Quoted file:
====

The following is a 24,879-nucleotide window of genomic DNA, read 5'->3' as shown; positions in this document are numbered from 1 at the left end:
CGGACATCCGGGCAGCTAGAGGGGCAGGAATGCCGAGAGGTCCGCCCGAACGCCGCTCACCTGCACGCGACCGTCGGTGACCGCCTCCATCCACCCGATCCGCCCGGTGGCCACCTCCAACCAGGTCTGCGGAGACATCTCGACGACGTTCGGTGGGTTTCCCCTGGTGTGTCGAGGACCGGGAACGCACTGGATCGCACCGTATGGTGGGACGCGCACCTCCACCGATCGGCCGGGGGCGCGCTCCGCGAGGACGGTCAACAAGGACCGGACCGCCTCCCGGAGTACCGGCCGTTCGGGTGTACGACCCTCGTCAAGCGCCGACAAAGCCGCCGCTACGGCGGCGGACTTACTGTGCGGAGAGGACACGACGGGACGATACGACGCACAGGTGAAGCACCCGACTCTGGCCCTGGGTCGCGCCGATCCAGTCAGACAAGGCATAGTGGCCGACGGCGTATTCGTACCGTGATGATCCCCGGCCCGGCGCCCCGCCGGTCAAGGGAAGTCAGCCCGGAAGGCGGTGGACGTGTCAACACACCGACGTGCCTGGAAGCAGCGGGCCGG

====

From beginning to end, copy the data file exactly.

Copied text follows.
The following is a 24,879-nucleotide window of genomic DNA, read 5'->3' as shown; positions in this document are numbered from 1 at the left end:
CGGACATCCGGGCAGCTAGAGGGGCAGGAATGCCGAGAGGTCCGCCCGAACGCCGCTCACCTGCACGCGACCGTCGGTGACCGCCTCCATCCACCCGATCCGCCCGGTGGCCACCTCCAACCAGGTCTGCGGAGACATCTCGACGACGTTCGGTGGGTTTCCCCTGGTGTGTCGAGGACCGGGAACGCACTGGATCGCACCGTATGGTGGGACGCGCACCTCCACCGATCGGCCGGGGGCGCGCTCCGCGAGGACGGTCAACAAGGACCGGACCGCCTCCCGGAGTACCGGCCGTTCGGGTGTACGACCCTCGTCAAGCGCCGACAAAGCCGCCGCTACGGCGGCGGACTTACTGTGCGGAGAGGACACGACGGGACGATACGACGCACAGGTGAAGCACCCGACTCTGGCCCTGGGTCGCGCCGATCCAGTCAGACAAGGCATAGTGGCCGACGGCGTATTCGTACCGTGATGATCCCCGGCCCGGCGCCCCGCCGGTCAAGGGAAGTCAGCCCGGAAGGCGGTGGACGTGTCAACACACCGACGTGCCTGGAAGCAGCGGGCCGG